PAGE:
I would look at richening up the idle circuits. . Perhaps you also have less cly leakage on that cly also, thus running a higher dynamic compression? Could a valve be too tight or loose? What PV are you running? What Carb?
New holley 670 Avenger. 6.5 power valve. I'll double check the valves tommorrow. I readjusted them 3 times in this whole process. The idle/miss never changed.

When I had the RPM set at 1500 for 5 min that cylinder was the hotest also. I didn't write down the numbers but I think they were all in the high 300's and that was in the 400's
 

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ok your sure the carb is ok
next question is if its not the carb a vacum leak is possible on that intake runner.
I chased an internal leak to the intake manifold gasket that didnt seal on the underside of the intake causing the mixture to lean out that cylinder and make the noise you mentioed (somewhat).
the oil smelled a bit like gas in worse case senerio like mine was.
after 2 sets of gaskets i found the intake (which I bought at a swap meet as new) was the culprit and wasnt sealing due to improper torque sequence.
Im betting you have the same problem.
BTW just cuz the carb is new doesnt mean its good.
I returned a few NEW carbs for various problems
 

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Don't see anything wrong with your Holley unless one side is not delivering fuel or enuff of it. May try what Joe is talking about, I have heard this work more than once. Its hard to diagnose problems like this , 1500 miles away. Just got to check and recheck.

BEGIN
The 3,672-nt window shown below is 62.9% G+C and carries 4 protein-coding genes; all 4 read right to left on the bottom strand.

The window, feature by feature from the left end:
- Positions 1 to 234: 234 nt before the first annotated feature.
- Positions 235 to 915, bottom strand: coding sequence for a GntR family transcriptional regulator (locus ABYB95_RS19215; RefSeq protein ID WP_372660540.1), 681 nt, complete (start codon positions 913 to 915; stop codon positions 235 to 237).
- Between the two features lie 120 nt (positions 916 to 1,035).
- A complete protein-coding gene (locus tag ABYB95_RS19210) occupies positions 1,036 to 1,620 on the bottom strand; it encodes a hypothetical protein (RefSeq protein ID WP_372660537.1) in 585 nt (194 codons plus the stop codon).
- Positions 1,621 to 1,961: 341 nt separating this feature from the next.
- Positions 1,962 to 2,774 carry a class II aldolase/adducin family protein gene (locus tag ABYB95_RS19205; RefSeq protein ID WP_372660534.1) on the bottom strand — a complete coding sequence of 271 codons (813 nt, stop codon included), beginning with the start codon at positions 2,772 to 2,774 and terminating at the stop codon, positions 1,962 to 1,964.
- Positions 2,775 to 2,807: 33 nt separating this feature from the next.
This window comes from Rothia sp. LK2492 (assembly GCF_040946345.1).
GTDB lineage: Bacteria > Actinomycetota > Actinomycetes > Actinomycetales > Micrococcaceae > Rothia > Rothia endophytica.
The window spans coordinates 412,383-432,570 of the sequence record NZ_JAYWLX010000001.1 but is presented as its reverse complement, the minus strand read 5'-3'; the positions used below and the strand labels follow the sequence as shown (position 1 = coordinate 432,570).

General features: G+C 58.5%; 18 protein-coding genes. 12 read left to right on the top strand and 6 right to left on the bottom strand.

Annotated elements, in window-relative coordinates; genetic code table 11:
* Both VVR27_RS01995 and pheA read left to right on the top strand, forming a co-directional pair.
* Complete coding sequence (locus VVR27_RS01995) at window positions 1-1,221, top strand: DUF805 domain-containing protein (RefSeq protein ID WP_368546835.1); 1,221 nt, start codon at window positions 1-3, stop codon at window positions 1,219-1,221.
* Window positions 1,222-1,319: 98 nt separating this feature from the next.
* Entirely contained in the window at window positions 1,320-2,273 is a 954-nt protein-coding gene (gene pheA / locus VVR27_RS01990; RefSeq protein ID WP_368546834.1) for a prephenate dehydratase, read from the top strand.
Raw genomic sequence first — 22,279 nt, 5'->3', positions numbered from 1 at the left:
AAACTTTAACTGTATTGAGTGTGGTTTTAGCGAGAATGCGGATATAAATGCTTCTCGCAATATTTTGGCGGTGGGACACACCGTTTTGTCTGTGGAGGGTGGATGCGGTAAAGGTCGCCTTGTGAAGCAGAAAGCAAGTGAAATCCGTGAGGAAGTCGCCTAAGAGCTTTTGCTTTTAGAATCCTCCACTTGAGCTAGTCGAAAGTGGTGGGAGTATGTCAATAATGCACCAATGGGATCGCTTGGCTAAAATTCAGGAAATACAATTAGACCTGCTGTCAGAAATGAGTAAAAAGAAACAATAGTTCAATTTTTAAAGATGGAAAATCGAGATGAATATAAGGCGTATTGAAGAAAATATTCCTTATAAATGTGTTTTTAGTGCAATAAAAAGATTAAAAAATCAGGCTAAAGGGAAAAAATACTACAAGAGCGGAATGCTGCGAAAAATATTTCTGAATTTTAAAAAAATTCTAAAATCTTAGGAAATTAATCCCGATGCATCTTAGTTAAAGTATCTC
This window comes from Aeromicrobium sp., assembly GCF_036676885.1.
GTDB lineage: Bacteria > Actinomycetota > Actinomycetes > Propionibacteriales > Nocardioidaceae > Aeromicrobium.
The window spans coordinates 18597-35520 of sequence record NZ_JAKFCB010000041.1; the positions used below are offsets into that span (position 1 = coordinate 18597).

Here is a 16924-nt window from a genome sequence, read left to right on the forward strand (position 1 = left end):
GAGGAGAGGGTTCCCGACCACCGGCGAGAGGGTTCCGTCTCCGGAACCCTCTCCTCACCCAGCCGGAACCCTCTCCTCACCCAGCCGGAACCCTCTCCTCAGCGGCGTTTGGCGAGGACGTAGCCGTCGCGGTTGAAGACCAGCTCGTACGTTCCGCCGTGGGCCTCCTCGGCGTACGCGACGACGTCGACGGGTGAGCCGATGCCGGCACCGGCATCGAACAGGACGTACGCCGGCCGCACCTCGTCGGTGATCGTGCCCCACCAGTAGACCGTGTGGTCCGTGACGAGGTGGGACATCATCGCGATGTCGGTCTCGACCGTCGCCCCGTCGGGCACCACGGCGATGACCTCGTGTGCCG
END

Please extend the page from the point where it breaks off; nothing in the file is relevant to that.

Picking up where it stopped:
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Discussion Starter · #17 ·
ok your sure the carb is ok
next question is if its not the carb a vacum leak is possible on that intake runner.
I chased an internal leak to the intake manifold gasket that didnt seal on the underside of the intake causing the mixture to lean out that cylinder and make the noise you mentioed (somewhat).
the oil smelled a bit like gas in worse case senerio like mine was.
after 2 sets of gaskets i found the intake (which I bought at a swap meet as new) was the culprit and wasnt sealing due to improper torque sequence.
Im betting you have the same problem.
BTW just cuz the carb is new doesnt mean its good.
I returned a few NEW carbs for various problems
I hear everything your saying. If you read my other thread this happend all of a sudden. I replaced the intake gaskets once and made sure they sealed GOOD, just like I did the first time. I know what your saying,but I don't think it's my gaskets. Who knows. I really don't want to change them again.I torqed them correct in three stages. My old carb was the exact same way. Nothing changed with the new one.
 

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I feel your pain.
Not trying to undermine any of the good advice anybody is giving you, but don't read too much into those exhaust temps.
I work on industrial V-12 and V-16 engines( from about 3000 to 10,000 cu in + ) that have pyrometers. You ignore the damthings until the engine has a monster load on it. Unless you have a dead hole. It's not uncommon for an idling engine to have 3-400 degrees difference between cylinders. It just means they aren't working yet. 1500 RPM fast idle temp test, no sorry, you still just barely have the throttle open. It might come around some, but I wouldn't expect it to be consistent yet.

A trick for detecting a sticking or burned intake valve is to shoot the temperature of the intake manifold runner to that cylinder. I guarantee it'll show.

I am, unfortunately, siding with the gentleman telling you to not expect your new carb to be a good carb. I once had a pretty strong stock 350 with an Edelbrock carb. Ran great but every 20 or 30,000 miles it would lose a little manifold vaccuum and get a little flutter in same. Drop from like 16" to shaky 12" if I remember right. Rebuild the carb, Good for another year or so. Never saw a damthing wrong with the carb. Got to where I just took it apart and blew air through all the passages to heal it.

Failing in that I would rip the intake and heads off and be done with it.